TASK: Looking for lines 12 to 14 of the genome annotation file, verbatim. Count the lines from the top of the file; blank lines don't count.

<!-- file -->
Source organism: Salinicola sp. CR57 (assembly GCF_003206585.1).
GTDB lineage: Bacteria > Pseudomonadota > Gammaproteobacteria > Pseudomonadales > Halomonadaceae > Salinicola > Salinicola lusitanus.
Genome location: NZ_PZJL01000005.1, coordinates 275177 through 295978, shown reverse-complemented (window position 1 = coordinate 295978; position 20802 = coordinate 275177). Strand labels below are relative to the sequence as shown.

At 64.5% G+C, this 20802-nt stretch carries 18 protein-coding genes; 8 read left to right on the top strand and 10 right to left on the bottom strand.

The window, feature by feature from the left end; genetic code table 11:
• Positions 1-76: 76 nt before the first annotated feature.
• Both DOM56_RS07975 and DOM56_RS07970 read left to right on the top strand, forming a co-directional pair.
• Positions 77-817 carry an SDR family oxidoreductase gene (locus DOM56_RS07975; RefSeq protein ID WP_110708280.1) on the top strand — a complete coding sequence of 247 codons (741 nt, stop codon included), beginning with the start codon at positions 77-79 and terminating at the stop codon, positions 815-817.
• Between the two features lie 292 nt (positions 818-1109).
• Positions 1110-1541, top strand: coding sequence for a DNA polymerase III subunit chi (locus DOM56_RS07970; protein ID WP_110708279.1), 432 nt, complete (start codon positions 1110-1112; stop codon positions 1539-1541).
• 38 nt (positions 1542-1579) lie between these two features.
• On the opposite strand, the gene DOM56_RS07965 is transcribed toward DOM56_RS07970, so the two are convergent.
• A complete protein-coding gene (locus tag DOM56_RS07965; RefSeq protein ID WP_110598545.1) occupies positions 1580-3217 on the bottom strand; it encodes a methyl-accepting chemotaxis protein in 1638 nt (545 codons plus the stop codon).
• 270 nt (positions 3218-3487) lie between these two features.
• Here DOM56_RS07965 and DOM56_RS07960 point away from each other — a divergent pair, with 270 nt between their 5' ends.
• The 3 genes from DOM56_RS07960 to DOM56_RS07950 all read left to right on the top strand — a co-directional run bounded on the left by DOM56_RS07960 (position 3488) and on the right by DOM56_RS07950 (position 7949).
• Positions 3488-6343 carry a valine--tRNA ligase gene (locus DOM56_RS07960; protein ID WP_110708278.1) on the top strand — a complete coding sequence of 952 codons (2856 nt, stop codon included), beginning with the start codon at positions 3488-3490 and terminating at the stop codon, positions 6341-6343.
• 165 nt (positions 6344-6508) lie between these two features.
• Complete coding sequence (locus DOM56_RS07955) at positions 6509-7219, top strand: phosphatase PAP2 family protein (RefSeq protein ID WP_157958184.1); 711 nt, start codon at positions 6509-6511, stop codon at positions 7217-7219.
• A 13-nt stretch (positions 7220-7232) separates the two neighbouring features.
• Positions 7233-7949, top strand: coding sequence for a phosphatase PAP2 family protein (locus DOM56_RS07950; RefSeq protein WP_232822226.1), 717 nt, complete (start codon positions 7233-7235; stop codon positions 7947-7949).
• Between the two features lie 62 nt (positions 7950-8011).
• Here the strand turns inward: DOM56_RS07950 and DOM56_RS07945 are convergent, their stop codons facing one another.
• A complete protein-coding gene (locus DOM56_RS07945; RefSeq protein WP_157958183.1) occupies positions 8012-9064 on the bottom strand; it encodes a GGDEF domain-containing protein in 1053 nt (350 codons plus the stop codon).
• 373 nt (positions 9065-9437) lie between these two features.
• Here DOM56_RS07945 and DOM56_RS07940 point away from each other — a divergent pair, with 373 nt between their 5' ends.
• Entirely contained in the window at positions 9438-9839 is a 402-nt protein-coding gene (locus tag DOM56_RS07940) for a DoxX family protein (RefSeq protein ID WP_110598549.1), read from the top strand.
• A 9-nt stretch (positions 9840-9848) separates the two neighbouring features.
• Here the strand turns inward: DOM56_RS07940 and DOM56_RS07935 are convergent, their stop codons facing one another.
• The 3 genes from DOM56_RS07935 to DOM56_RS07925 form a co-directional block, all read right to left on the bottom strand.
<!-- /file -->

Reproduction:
• On the opposite strand, the gene DOM56_RS07965 is transcribed toward DOM56_RS07970, so the two are convergent.
• A complete protein-coding gene (locus tag DOM56_RS07965; RefSeq protein ID WP_110598545.1) occupies positions 1580-3217 on the bottom strand; it encodes a methyl-accepting chemotaxis protein in 1638 nt (545 codons plus the stop codon).
• 270 nt (positions 3218-3487) lie between these two features.